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Photo Article: day one of the olive harvest 2016 at the Greek Hovel

Tom Winnifrith
Saturday 3 December 2016

In 2014 we harvested 1.65 metric tonnes (1650 kg) at the Greek hovel which yielded 566 litres of olive oil. Last year was a disaster - 550 kg and I fell and ended up in hospital. So far 2016 has been a triumph. I did not fall. Albeit with a few breaks I lasted the full working day and we have already harvested 550 kg with only a fraction of the trees finished. It is a triumph but I am shattered.

The first thing of note is that we have new technology. No longer are the trees only hit with plastic paddles but there is now an electric device - is it called a twerker? This is a sort of vibrating rake and it is a pleasure watching my colleagues wield it. My colleagues are, of course, George the Albanian and two women who, I think, are his wife and sister in law. After three years I should know but am too embarrassed to ask. Not that I speak Greek or Albanian or they speak English.

George is our leader so his main job is chopping branches off trees with his chainsaw.


These branches are then taken to a threshing machine where they are expertly flailed. This is skilled work so, naturally, I am not allowed to do it either. My first job is to carry the branches from where they fall to where the flailing machine, operated by lady 1, is wheeled to.

All the time we walk across the mats which are laid down by the ladies. This too is quite a skilled job and so naturally I am not party to it. Most of the branches are not cut from the tree but sit there to be attacked by the twerker or, now and again, by George wielding an old style long plastic paddle. But the twerker is king. Naturally it is a skilled job and so I am not allowed anywhere near it although I really do want a go and might ask to use it on the last tree so that if I break anything the harvest is in the bag.

Watching lady 2 or George wield the twerker is watching an artist at work and, as I take an occassional breather, I do just that.

In due course the mats are rolled up and the olives plus small twigs and leaves are poured into another machine. This is a skilled job and so is left to the ladies. But at this point my second job comes into play.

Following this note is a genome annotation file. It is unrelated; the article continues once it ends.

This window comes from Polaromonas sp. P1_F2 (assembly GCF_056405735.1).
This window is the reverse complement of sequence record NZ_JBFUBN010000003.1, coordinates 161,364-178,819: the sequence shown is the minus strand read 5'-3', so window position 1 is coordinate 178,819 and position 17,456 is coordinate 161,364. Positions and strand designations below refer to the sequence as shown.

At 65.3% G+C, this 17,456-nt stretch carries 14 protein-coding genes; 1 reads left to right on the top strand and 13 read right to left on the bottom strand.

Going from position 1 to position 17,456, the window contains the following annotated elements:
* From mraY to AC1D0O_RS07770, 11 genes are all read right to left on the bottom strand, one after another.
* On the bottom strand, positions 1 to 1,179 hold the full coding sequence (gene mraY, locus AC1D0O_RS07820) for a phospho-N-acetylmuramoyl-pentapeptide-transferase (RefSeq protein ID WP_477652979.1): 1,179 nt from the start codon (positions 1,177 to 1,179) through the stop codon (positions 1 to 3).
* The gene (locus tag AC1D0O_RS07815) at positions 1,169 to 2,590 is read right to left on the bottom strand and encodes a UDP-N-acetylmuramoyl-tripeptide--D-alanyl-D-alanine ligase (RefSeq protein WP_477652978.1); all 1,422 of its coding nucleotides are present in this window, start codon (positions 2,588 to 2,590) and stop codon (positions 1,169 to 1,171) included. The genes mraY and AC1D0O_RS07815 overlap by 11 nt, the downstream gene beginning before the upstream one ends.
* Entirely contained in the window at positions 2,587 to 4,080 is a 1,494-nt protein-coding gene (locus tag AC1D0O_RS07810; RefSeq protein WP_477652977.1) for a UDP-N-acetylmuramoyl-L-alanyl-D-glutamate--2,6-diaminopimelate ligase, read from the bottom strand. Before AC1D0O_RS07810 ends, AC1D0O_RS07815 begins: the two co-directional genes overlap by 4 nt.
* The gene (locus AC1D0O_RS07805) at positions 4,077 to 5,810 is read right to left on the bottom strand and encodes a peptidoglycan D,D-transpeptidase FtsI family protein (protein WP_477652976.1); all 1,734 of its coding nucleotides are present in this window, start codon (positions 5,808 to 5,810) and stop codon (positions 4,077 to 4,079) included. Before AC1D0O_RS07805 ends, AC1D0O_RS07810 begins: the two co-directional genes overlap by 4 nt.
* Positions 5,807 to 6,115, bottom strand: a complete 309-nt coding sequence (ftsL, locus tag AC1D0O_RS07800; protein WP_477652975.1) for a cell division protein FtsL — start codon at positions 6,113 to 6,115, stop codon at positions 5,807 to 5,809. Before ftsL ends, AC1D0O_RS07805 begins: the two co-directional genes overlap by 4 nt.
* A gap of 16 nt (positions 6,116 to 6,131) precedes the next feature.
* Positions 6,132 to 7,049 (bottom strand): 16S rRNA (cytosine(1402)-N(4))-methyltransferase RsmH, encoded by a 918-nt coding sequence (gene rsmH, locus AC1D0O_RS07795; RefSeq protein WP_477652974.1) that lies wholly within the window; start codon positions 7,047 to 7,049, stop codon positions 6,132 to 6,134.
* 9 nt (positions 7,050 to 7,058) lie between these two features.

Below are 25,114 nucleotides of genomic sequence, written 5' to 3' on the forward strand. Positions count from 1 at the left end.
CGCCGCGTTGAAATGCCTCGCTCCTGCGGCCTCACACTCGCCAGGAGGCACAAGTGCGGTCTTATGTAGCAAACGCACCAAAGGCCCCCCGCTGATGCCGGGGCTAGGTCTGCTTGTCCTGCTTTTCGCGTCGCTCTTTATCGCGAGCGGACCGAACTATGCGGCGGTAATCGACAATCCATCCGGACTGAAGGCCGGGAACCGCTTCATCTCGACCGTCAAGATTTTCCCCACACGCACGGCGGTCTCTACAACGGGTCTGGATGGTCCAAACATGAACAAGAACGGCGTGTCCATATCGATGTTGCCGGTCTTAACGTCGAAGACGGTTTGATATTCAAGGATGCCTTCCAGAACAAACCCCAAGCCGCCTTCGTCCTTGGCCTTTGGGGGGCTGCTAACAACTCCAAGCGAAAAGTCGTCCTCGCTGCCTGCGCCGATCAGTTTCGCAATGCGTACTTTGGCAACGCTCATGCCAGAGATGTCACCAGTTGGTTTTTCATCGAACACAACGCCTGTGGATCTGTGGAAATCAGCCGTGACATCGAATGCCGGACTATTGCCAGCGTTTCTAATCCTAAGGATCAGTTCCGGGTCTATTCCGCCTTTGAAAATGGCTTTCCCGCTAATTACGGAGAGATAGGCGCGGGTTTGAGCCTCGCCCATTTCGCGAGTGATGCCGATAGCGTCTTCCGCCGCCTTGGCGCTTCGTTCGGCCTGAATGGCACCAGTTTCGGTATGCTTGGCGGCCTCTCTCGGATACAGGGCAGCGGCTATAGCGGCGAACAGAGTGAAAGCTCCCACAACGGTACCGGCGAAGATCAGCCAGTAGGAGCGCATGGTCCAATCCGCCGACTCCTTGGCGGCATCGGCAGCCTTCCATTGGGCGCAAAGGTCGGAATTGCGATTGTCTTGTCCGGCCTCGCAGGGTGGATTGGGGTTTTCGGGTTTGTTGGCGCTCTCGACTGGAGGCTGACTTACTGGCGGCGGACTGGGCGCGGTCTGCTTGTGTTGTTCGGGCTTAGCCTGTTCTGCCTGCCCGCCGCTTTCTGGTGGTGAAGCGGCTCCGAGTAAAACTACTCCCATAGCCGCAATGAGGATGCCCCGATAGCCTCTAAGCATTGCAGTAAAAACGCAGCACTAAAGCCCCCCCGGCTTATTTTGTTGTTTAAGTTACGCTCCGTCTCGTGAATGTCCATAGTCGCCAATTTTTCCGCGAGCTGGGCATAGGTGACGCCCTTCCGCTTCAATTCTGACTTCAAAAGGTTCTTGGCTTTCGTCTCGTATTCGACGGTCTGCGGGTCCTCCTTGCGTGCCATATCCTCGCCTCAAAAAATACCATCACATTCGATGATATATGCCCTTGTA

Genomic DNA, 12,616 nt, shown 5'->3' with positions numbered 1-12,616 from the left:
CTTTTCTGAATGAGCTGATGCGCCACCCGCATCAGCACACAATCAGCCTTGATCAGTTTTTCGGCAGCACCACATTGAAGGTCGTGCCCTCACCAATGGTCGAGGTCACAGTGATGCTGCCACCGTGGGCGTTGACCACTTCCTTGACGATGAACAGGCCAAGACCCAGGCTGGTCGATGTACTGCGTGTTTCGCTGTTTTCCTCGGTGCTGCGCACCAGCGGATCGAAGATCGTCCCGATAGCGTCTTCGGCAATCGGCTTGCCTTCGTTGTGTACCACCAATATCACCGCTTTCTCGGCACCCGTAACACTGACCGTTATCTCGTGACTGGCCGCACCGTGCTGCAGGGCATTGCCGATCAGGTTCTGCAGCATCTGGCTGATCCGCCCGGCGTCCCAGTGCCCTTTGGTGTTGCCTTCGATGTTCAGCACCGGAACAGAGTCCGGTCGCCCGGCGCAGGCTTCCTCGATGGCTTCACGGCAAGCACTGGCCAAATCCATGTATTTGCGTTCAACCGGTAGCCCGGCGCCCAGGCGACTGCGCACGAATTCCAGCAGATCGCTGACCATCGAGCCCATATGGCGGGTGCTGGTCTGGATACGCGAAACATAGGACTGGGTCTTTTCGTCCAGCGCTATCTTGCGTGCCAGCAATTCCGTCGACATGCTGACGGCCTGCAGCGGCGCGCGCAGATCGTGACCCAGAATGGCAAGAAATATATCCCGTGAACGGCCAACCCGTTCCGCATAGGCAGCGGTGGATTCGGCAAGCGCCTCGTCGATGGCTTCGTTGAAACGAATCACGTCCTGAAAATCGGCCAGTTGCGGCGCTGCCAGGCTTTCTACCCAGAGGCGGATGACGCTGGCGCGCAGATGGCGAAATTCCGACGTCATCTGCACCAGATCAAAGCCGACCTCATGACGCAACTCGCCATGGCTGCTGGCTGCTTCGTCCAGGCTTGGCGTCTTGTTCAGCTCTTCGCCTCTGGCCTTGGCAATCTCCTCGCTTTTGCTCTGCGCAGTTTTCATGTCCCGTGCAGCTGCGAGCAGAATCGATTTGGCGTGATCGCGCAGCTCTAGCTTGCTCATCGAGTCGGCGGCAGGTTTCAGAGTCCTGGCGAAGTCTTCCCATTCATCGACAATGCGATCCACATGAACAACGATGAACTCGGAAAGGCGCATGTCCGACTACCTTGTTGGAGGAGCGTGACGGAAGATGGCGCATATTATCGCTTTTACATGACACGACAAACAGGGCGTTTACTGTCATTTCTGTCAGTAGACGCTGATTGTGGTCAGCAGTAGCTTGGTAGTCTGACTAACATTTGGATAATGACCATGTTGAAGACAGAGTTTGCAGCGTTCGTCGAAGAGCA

This machine has no moving parts and is very simple to operate. I think that normally it is what the old women do. But in this case I am the old woman and the old women have been promoted. Using the wooden stick one beats the leaves and twigs and the loose olives until all olives are loose and fall through the mesh on this tray and then slide into a sack. Even I cannot screw up on this. It is quite tiring but really satisfying as you see your bags fill up.

At the close of play George summonsed me and we wandered around the half filled bags with me holding one as another was emptied into it by George so making one full 50 kg bag. George can lift them easily. I rather struggled, straining muscles I had forgotten that I had. The bag below is two thirds full. By close of play we had 11 utterly full 50 kg bags.

I now invite you to consider a before and after photo. The first is of a tree dripping with olives and thick with leaves. It is the BEFORE photo

And below is what a tree looks like after it has been twerked. Can you see the difference AFTER? The sun shines through a tree that really has been stripped back, shaved and cleansed.

We started work at 8 AM sharp. That is 6 AM UK time which is the time zone I am still operating on. By 2 PM Greek time I was aching all over and it started to rain. Normally rain stops play and indeed on the neighbouring patch of land a team lead by my neighbour Charon and including the goat-herd and several others did stop for a while. I was at that stage thanking God that I might get an early break but George and his ladies just carried on. These Albanians are made of sterner stuff. 

In one of my short breaks I went over to say hello to the heavily moustachioed goat-herd (not to be confused with the Shepherd) who, as ever, spoke to me in Greek knowing that I do not understand a word of it. But he had heard about Joshua and, having four children of his own, the Old Goat, kissed me on both cheeks to say well done before kissing the photo of my baby son on my camera. It seems that the whole village of Kambos knows of Joshua's arrival which is touching.

Now I am back in Kalamata. Tomorrow we start again. 8 AM sharp. No rest for the wicked. A long hot bath is greatly needed. 


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About Tom Winnifrith
Tom Winnifrith is the editor of When he is not harvesting olives in Greece, he is (planning to) raise goats in Wales.
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